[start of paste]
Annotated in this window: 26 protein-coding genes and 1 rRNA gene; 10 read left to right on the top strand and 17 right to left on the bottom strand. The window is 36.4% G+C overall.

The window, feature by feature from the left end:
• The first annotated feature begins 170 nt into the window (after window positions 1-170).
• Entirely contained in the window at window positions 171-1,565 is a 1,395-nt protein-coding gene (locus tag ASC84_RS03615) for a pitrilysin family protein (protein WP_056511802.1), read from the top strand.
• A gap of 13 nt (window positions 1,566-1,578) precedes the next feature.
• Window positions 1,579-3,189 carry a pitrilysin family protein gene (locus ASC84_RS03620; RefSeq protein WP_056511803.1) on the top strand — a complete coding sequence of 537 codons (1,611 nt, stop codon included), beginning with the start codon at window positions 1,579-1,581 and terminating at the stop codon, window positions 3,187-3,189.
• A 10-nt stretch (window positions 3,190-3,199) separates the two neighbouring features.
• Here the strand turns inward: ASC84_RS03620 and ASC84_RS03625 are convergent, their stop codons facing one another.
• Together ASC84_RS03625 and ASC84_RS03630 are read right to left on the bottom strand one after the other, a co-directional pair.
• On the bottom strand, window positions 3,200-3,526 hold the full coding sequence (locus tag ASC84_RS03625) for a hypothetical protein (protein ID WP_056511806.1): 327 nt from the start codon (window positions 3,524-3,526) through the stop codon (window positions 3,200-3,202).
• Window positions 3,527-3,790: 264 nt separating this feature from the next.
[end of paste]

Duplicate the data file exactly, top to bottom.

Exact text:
Annotated in this window: 26 protein-coding genes and 1 rRNA gene; 10 read left to right on the top strand and 17 right to left on the bottom strand. The window is 36.4% G+C overall.

The window, feature by feature from the left end:
• The first annotated feature begins 170 nt into the window (after window positions 1-170).
• Entirely contained in the window at window positions 171-1,565 is a 1,395-nt protein-coding gene (locus tag ASC84_RS03615) for a pitrilysin family protein (protein WP_056511802.1), read from the top strand.
• A gap of 13 nt (window positions 1,566-1,578) precedes the next feature.
• Window positions 1,579-3,189 carry a pitrilysin family protein gene (locus ASC84_RS03620; RefSeq protein WP_056511803.1) on the top strand — a complete coding sequence of 537 codons (1,611 nt, stop codon included), beginning with the start codon at window positions 1,579-1,581 and terminating at the stop codon, window positions 3,187-3,189.
• A 10-nt stretch (window positions 3,190-3,199) separates the two neighbouring features.
• Here the strand turns inward: ASC84_RS03620 and ASC84_RS03625 are convergent, their stop codons facing one another.
• Together ASC84_RS03625 and ASC84_RS03630 are read right to left on the bottom strand one after the other, a co-directional pair.
• On the bottom strand, window positions 3,200-3,526 hold the full coding sequence (locus tag ASC84_RS03625) for a hypothetical protein (protein ID WP_056511806.1): 327 nt from the start codon (window positions 3,524-3,526) through the stop codon (window positions 3,200-3,202).
• Window positions 3,527-3,790: 264 nt separating this feature from the next.